Mark Billingham is a study in contradictions. Those who know him
initially from his screamingly funny performances as a stand-up
comedian are somewhat surprised at the dark, deadly atmosphere that
permeates his novels; those who know him primarily through his
books, a critically acclaimed series featuring British detective
Tom Thorne, are somewhat nonplussed at his manic comic delivery,
even as they are brought to their knees, gasping for breath as the
result of nonstop laughter.
Each endeavor, however, bleeds into the other. Billingham's comedic
efforts have a dark edge that hovers at the center, so that one is
never completely sure that the man isn't going to go ballistic at
any given moment. His novels are infused with a knowing, dark humor
--- think of a rude David Hewson --- at what might be considered an
otherwise inappropriate moment. LIFELESS is his latest, and
possibly his best, work of fiction to date.
LIFELESS finds Thorne still reeling from the death of his father in
THE BURNING GIRL, to the extent that he is placed on what is called
"gardening leave." Consigned to an office in Scotland Yard where he
performs Internet research for a report he is halfheartedly
preparing, a series of particularly brutal murders of street people
--- "rough sleepers" in the English vernacular --- provides Thorne
with what he feels will be an opportunity for professional and
personal redemption. Thorne's plan, reluctantly approved by his
superior officer, is to go undercover on the streets in the hope of
finding the killer.
Even as he strikes up an unlikely friendship with a young junkie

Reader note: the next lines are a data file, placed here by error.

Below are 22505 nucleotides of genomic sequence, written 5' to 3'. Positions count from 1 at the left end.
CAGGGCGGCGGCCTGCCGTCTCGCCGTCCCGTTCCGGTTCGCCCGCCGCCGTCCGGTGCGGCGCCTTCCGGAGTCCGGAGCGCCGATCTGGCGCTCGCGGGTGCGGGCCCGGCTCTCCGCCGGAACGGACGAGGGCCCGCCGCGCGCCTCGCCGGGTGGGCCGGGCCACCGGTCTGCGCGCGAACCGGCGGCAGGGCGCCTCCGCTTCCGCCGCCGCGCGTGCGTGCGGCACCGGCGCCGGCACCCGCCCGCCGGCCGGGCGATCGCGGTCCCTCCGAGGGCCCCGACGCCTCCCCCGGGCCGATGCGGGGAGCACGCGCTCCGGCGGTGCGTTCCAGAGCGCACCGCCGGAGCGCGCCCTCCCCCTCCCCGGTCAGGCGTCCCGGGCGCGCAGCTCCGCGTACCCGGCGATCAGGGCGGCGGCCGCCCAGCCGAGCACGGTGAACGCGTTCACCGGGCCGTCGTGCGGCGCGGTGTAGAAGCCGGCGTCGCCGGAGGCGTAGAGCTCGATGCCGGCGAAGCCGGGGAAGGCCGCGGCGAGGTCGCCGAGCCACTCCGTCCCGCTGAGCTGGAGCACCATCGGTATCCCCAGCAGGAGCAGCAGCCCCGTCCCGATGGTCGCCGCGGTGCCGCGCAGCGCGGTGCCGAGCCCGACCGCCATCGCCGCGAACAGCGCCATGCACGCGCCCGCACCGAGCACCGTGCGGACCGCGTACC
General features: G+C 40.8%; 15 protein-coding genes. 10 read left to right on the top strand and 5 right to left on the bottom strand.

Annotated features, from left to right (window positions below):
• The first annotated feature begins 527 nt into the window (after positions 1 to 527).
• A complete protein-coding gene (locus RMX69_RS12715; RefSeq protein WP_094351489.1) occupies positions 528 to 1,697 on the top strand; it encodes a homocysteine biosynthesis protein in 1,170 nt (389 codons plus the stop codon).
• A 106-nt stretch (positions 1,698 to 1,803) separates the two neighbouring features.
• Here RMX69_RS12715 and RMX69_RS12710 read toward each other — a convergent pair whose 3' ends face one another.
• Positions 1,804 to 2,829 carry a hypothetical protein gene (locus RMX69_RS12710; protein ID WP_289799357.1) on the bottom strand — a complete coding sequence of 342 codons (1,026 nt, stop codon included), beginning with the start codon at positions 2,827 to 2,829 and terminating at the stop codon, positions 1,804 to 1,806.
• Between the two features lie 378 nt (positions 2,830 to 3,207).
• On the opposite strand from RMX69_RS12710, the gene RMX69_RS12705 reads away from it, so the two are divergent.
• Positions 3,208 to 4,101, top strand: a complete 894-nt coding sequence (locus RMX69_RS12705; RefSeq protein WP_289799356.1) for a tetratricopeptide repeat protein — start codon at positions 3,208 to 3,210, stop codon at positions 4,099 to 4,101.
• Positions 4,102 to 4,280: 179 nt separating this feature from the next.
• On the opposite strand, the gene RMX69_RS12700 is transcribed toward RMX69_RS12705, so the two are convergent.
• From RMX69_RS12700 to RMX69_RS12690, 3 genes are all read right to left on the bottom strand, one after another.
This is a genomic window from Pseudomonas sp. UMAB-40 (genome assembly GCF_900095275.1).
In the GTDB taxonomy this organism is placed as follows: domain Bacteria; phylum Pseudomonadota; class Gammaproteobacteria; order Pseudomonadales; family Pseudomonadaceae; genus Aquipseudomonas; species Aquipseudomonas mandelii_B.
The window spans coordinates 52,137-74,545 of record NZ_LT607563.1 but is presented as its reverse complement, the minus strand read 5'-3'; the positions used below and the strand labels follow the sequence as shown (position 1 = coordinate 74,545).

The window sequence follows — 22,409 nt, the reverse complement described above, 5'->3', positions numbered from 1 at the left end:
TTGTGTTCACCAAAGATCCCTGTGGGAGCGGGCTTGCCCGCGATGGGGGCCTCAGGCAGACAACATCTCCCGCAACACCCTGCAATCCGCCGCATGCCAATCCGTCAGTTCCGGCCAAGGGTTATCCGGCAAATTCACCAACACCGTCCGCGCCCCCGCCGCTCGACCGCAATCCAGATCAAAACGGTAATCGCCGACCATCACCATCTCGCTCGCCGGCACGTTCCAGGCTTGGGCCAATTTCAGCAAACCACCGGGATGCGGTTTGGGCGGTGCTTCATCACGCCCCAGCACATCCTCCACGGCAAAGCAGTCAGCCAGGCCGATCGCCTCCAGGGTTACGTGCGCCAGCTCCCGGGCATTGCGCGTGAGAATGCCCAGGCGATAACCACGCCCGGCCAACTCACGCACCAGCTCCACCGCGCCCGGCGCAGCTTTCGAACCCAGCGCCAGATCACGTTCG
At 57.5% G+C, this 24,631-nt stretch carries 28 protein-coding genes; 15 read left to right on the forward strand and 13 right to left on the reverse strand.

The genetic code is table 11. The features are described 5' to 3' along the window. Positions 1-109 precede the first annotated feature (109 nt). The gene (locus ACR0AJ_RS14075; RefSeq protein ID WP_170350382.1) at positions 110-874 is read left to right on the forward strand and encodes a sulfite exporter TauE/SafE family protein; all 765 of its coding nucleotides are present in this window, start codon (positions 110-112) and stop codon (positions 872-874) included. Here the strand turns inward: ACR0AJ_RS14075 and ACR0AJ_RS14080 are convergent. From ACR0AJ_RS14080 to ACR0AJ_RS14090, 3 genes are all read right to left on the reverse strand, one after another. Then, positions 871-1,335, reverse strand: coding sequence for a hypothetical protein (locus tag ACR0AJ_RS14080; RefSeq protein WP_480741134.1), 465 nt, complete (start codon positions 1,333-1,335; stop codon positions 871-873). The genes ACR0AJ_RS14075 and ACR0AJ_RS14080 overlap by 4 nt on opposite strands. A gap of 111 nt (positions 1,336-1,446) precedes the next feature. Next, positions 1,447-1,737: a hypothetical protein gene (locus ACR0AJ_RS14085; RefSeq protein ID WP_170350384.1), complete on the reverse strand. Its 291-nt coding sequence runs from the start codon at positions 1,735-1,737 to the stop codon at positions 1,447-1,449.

and his girlfriend, Thorne finds that the homeless are roughly
divided into three groups: the alcoholic, the drug-addicted and the
insane. Thorne slips all too easily into one category and finds
himself falling into a nodding acquaintanceship with another. The
remainder of Thorne's squad, meanwhile, races against time to find
the significance of what appears to be a common link among the
victims, in an effort to stop the killer before he strikes again
--- and before Thorne loses his life, either to the murderer or
within the thickness of his own incipient madness.
It is a bit of a paradox that Billingham is at his funniest and
darkest in LIFELESS. Thorne's gradual and inexorable physical and
mental descent into street society is chronicled with a nuanced eye
that neither blinks nor turns away, and his well-nigh encyclopedic
knowledge of pop music past and present provides a mine of jibes
that are uncovered at the least expected moment.
Readers of Billingham's previous work will not be entirely
surprised at the book's somewhat ambiguous ending, which may --- or
may not --- be resolved in a future work. But it is doubtful that
anyone experiencing LIFELESS will walk away without wanting, and
anticipating, more of the same.
Reviewed by Joe Hartlaub on January 11, 2011